Spring has sprung – well, for the most part. There are many areas of the country under a blanket of snow right now, but winter has to have one last gasp before we say goodbye to it for good this year. In the meantime, use the frightful weather outside to start planning your spring garden. Spring is the perfect time to start a new garden project, so here are some helpful tips to get you started!
What’s Your Idea?
If you’re going to start a garden, then you have to start somewhere. Do you want a herb garden? What about a vegetable garden? Maybe a flower garden? No matter what garden you choose, it will take some solid planning.
For example, if you want to start a pretty flower garden, then you must decide if you want to plant annuals or perennials. Annuals will need to be replanted each year but bloom to perfection all summer long. Perennials, on the other hand, have a shorter bloom time but will come back faithfully year after year for you to enjoy. You can always mix the two, but whatever you choose needs to be planned out if you want to experience success.
Where Will Your Garden Grow?
The next thing to identify is where you want to plant your garden. Vegetable and flower gardens will almost always require six hours of full sun every day. So, pay close attention to the areas you’re interested in planting your garden and look at how much sun they get each day.
If you have a largely sunless lot, then don’t worry! You can still grow a garden; it will just need to be full of plants that can tolerate shade well. Plant tags or knowledgeable staff at your local garden center can certainly help you.
Get Your Garden Started
Now that you know what you’re going to plant and where, you will need to clear the area by getting rid of the sod where you want to plant. This can be done a couple of ways:
- Dig it up – The fastest way to clear the area is to dig it out, but it will require some serious elbow grease.
- Smother it – You can use newspaper to smother the grass. Use a layer of five sheets to smother, but double that if you have St. Augustine grass or Bermudagrass. Spread compost or a combination of topsoil and potting soil on top of the newspaper and wait for about four months for the paper to decompose.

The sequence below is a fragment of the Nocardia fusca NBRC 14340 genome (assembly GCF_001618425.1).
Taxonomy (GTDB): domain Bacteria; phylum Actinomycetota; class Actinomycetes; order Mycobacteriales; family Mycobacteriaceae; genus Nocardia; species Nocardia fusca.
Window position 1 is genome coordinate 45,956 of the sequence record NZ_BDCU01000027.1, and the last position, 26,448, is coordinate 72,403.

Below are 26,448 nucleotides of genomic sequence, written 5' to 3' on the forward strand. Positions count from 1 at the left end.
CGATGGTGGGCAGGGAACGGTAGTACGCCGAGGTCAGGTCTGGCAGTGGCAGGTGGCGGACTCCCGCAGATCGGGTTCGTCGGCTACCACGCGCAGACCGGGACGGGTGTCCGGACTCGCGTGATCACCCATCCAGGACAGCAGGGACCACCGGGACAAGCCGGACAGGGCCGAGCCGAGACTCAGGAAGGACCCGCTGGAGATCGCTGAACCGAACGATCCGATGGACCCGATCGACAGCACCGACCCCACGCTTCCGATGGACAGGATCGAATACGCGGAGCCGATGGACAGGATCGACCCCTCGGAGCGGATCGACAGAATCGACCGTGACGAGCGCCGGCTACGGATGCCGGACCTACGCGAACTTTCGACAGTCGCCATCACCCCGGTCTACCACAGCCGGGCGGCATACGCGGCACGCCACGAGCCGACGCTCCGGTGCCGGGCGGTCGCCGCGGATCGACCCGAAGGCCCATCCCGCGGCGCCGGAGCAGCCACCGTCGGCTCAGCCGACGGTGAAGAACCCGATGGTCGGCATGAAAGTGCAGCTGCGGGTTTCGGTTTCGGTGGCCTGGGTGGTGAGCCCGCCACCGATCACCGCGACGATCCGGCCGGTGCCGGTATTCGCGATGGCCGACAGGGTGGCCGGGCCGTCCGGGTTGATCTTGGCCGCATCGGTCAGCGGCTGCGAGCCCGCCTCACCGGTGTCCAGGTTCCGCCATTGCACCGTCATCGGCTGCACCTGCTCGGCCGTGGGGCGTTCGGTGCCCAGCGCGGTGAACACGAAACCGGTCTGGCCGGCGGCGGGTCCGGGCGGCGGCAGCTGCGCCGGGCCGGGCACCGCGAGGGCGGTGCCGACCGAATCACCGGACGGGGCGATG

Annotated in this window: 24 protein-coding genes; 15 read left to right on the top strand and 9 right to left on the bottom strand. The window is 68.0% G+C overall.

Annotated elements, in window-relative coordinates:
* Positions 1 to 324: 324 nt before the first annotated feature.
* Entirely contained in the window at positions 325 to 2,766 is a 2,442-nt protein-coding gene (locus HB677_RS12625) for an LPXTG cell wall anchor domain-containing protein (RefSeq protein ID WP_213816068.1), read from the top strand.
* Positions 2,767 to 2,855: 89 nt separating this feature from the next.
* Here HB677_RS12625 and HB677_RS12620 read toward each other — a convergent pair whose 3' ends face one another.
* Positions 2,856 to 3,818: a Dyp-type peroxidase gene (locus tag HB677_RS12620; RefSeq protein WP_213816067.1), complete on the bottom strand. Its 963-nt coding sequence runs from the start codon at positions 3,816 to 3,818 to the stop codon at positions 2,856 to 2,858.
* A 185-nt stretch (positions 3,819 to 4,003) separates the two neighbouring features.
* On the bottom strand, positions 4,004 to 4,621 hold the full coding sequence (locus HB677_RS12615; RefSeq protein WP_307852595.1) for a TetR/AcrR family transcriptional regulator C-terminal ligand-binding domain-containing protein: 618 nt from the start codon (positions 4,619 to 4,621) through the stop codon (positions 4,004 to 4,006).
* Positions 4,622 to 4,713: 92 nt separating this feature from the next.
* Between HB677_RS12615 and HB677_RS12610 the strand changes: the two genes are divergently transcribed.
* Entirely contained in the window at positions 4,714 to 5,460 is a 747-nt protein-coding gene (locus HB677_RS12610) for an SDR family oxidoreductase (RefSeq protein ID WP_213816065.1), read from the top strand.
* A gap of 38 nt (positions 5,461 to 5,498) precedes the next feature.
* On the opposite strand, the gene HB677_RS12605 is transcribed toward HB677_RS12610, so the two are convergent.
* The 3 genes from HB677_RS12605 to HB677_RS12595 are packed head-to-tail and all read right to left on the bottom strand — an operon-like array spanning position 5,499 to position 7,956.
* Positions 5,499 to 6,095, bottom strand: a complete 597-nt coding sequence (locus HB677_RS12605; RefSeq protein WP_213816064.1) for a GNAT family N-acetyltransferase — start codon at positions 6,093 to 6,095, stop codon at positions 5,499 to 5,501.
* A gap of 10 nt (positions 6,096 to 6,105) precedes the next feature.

You will then want to prepare the soil. Do this by adding organic matter such as decayed leaves, compost, or dry grass clippings to the soil. Till the organic matter in or leave it on the surface if you can’t till and let it work its way in for a while. It may be a good idea to test your soil to see if you need to add more or less of certain nutrients in order to create a good home for your plants.
Time to Plant!
Now it’s time to pick your plants out and get them in the ground. You may want to try some easy to grow plants that are best for first-time gardeners such as:
- Black-eyed Susan
Once you know what you’re planting, it’s time to actually plant them – but not until you’re sure it’s not going to frost again. Many plants will die if they encounter frost. Mid-spring is a great time to get going, and your local garden center should be able to give you a more precise list of dates for planting.
Now that they’re planted, water them frequently – at least every other day. Once the roots are established, you should slowly and deeply water plants when needed. Early morning is usually the best time.
That’s about it – you’re a bonafide gardener! Just remember to keep watering and pulling weeds as needed to support healthy growth. You can also use dry fertilizer about halfway through the growing season to support the garden or use liquid fertilizer about once a month.
Just remember to take the time to stop and smell – well, whatever it is you are growing.